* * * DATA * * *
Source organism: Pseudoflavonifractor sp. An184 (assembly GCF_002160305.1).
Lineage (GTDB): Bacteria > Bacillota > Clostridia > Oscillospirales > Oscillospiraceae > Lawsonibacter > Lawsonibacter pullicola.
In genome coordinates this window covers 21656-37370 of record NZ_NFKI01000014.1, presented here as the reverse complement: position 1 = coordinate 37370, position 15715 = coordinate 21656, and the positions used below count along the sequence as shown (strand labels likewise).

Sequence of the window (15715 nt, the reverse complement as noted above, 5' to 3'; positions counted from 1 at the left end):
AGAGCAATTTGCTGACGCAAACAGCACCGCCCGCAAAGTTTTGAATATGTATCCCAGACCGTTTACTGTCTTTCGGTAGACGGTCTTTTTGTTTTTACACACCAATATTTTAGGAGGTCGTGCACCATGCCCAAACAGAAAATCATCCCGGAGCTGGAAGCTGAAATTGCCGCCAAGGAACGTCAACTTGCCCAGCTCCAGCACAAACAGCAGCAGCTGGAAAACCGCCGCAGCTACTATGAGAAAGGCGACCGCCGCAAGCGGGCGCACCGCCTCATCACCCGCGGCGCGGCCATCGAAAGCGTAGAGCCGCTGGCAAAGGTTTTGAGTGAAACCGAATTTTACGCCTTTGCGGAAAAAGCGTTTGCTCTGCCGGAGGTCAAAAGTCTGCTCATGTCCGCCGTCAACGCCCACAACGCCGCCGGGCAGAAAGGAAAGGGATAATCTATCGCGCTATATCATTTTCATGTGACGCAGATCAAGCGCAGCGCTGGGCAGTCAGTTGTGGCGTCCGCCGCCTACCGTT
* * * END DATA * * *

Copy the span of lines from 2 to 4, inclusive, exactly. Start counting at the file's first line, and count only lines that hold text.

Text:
Lineage (GTDB): Bacteria > Bacillota > Clostridia > Oscillospirales > Oscillospiraceae > Lawsonibacter > Lawsonibacter pullicola.
In genome coordinates this window covers 21656-37370 of record NZ_NFKI01000014.1, presented here as the reverse complement: position 1 = coordinate 37370, position 15715 = coordinate 21656, and the positions used below count along the sequence as shown (strand labels likewise).

Sequence of the window (15715 nt, the reverse complement as noted above, 5' to 3'; positions counted from 1 at the left end):